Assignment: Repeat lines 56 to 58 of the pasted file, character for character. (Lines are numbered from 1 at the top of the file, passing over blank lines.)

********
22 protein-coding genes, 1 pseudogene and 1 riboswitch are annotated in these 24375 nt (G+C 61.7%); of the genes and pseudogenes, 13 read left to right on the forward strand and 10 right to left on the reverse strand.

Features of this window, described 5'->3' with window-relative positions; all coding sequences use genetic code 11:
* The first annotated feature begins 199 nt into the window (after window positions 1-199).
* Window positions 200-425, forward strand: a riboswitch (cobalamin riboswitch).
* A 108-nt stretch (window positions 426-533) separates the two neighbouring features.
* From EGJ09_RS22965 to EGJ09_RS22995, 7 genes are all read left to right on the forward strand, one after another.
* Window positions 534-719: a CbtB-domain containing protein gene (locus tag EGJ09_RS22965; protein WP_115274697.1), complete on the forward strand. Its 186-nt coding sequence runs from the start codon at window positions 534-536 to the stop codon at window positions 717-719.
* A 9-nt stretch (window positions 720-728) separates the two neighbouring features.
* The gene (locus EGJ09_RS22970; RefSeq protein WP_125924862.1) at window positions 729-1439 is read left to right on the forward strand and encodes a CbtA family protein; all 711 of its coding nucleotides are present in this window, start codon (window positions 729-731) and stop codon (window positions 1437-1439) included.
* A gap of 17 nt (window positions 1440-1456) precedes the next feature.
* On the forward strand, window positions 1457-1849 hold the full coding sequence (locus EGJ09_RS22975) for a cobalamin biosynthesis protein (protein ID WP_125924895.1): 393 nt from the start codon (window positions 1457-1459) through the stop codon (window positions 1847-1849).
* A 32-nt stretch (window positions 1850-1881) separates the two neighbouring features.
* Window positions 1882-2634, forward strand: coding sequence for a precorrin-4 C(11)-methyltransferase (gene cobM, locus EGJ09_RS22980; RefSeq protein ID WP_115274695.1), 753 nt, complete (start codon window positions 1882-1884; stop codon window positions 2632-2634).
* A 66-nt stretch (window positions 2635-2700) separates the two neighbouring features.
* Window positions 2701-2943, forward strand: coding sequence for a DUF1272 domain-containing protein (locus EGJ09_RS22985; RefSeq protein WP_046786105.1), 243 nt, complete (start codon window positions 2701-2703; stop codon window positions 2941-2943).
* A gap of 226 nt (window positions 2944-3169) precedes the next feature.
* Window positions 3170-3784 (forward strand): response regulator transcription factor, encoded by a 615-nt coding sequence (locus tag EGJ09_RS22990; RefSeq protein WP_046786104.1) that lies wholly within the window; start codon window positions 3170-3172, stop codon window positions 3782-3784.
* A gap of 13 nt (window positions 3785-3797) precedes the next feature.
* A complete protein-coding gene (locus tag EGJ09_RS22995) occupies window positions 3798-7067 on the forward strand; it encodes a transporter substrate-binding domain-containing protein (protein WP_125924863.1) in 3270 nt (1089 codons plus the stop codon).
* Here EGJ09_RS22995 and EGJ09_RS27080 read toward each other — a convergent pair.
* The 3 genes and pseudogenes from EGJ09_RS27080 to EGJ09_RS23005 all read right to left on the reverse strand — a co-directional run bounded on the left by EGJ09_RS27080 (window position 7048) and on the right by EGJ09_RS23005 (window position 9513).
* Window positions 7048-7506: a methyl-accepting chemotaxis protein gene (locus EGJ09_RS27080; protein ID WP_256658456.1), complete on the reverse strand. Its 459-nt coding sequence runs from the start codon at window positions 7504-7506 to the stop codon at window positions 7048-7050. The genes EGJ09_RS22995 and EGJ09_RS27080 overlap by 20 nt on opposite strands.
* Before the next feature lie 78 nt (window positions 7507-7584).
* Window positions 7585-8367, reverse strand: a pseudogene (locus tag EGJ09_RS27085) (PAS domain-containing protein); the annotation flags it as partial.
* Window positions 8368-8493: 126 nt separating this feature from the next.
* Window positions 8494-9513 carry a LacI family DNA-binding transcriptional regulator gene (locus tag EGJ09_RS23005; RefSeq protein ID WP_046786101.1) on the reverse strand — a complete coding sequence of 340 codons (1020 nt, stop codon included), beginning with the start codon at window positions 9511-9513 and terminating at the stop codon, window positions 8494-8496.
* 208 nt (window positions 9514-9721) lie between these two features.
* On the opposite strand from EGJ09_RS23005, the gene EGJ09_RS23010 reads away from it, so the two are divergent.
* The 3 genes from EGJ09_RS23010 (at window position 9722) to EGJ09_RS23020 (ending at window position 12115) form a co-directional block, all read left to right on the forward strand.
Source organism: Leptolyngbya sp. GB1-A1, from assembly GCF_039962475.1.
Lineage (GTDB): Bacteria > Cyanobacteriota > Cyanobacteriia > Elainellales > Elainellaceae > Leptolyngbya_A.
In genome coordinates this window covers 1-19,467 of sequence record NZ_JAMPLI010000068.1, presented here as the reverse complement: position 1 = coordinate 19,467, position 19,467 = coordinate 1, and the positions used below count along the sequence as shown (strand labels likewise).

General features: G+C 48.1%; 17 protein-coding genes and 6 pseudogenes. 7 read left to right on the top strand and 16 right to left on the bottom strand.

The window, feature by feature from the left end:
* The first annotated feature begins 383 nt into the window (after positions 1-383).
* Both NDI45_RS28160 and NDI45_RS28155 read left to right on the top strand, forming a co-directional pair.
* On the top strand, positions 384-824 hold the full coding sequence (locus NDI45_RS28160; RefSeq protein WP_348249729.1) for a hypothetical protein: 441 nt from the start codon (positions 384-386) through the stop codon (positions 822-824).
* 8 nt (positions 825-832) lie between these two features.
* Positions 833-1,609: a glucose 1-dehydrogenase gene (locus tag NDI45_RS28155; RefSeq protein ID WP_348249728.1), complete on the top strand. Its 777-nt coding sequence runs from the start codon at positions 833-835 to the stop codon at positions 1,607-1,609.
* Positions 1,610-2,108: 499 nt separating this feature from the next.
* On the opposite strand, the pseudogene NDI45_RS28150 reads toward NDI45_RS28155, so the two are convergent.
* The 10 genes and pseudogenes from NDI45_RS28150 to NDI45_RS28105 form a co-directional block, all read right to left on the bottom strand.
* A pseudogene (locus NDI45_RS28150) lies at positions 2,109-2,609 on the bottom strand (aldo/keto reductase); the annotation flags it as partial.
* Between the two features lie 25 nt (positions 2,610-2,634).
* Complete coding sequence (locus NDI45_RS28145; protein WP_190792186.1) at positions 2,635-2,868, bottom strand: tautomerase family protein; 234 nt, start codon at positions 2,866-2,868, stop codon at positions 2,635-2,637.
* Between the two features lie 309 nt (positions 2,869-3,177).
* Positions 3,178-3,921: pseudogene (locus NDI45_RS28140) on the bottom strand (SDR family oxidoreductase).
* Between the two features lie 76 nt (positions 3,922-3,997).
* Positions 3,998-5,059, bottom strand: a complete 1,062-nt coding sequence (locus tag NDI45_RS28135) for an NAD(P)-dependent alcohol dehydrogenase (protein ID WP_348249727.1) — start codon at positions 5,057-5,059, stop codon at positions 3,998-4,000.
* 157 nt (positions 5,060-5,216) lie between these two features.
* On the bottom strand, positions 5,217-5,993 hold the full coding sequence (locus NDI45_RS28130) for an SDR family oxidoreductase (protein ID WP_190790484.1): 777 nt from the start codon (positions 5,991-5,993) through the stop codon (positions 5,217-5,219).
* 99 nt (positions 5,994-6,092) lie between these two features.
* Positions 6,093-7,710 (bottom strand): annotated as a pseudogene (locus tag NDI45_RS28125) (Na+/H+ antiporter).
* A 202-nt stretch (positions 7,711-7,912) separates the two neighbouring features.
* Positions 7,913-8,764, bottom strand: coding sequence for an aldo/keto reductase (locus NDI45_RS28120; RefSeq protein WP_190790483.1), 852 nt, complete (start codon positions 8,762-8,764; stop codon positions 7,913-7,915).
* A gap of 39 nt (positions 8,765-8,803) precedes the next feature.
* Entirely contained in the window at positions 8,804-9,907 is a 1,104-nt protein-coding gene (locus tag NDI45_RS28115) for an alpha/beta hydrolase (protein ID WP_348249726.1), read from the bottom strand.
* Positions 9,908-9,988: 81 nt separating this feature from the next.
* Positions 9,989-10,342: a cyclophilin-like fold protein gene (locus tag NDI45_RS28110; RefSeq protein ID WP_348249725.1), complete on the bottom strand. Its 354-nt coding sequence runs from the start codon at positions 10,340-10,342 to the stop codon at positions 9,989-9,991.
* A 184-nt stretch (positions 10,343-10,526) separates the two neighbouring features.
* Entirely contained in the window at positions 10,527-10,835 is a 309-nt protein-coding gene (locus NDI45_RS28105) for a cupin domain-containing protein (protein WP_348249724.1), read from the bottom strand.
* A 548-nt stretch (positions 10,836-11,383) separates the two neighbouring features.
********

* A gap of 39 nt (positions 8,765-8,803) precedes the next feature.
* Entirely contained in the window at positions 8,804-9,907 is a 1,104-nt protein-coding gene (locus tag NDI45_RS28115) for an alpha/beta hydrolase (protein ID WP_348249726.1), read from the bottom strand.
* Positions 9,908-9,988: 81 nt separating this feature from the next.